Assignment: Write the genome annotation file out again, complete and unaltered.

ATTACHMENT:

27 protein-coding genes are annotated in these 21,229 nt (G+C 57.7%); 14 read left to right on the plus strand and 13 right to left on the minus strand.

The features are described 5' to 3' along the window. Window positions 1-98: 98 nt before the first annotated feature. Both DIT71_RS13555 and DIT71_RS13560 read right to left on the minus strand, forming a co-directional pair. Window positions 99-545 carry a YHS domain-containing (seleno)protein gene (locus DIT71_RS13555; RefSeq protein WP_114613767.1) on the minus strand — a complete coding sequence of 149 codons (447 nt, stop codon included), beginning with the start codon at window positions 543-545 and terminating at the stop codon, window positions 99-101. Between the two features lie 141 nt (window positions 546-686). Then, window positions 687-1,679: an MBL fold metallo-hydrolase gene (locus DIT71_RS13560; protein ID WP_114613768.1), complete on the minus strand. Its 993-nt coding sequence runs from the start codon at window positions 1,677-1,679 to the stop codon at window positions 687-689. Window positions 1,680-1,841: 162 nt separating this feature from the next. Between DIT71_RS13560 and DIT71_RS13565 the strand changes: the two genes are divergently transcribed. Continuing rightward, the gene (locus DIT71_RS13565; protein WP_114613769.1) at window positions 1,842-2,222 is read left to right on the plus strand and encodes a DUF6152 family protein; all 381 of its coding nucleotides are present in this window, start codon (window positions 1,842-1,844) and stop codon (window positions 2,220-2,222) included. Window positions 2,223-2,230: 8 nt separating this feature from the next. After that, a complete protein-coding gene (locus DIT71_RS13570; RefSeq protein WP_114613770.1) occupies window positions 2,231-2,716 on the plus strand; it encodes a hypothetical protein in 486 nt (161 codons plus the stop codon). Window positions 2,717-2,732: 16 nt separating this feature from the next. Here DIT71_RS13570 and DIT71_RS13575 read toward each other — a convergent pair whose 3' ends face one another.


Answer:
27 protein-coding genes are annotated in these 21,229 nt (G+C 57.7%); 14 read left to right on the plus strand and 13 right to left on the minus strand.

The features are described 5' to 3' along the window. Window positions 1-98: 98 nt before the first annotated feature. Both DIT71_RS13555 and DIT71_RS13560 read right to left on the minus strand, forming a co-directional pair. Window positions 99-545 carry a YHS domain-containing (seleno)protein gene (locus DIT71_RS13555; RefSeq protein WP_114613767.1) on the minus strand — a complete coding sequence of 149 codons (447 nt, stop codon included), beginning with the start codon at window positions 543-545 and terminating at the stop codon, window positions 99-101. Between the two features lie 141 nt (window positions 546-686). Then, window positions 687-1,679: an MBL fold metallo-hydrolase gene (locus DIT71_RS13560; protein ID WP_114613768.1), complete on the minus strand. Its 993-nt coding sequence runs from the start codon at window positions 1,677-1,679 to the stop codon at window positions 687-689. Window positions 1,680-1,841: 162 nt separating this feature from the next. Between DIT71_RS13560 and DIT71_RS13565 the strand changes: the two genes are divergently transcribed. Continuing rightward, the gene (locus DIT71_RS13565; protein WP_114613769.1) at window positions 1,842-2,222 is read left to right on the plus strand and encodes a DUF6152 family protein; all 381 of its coding nucleotides are present in this window, start codon (window positions 1,842-1,844) and stop codon (window positions 2,220-2,222) included. Window positions 2,223-2,230: 8 nt separating this feature from the next. After that, a complete protein-coding gene (locus DIT71_RS13570; RefSeq protein WP_114613770.1) occupies window positions 2,231-2,716 on the plus strand; it encodes a hypothetical protein in 486 nt (161 codons plus the stop codon). Window positions 2,717-2,732: 16 nt separating this feature from the next. Here DIT71_RS13570 and DIT71_RS13575 read toward each other — a convergent pair whose 3' ends face one another.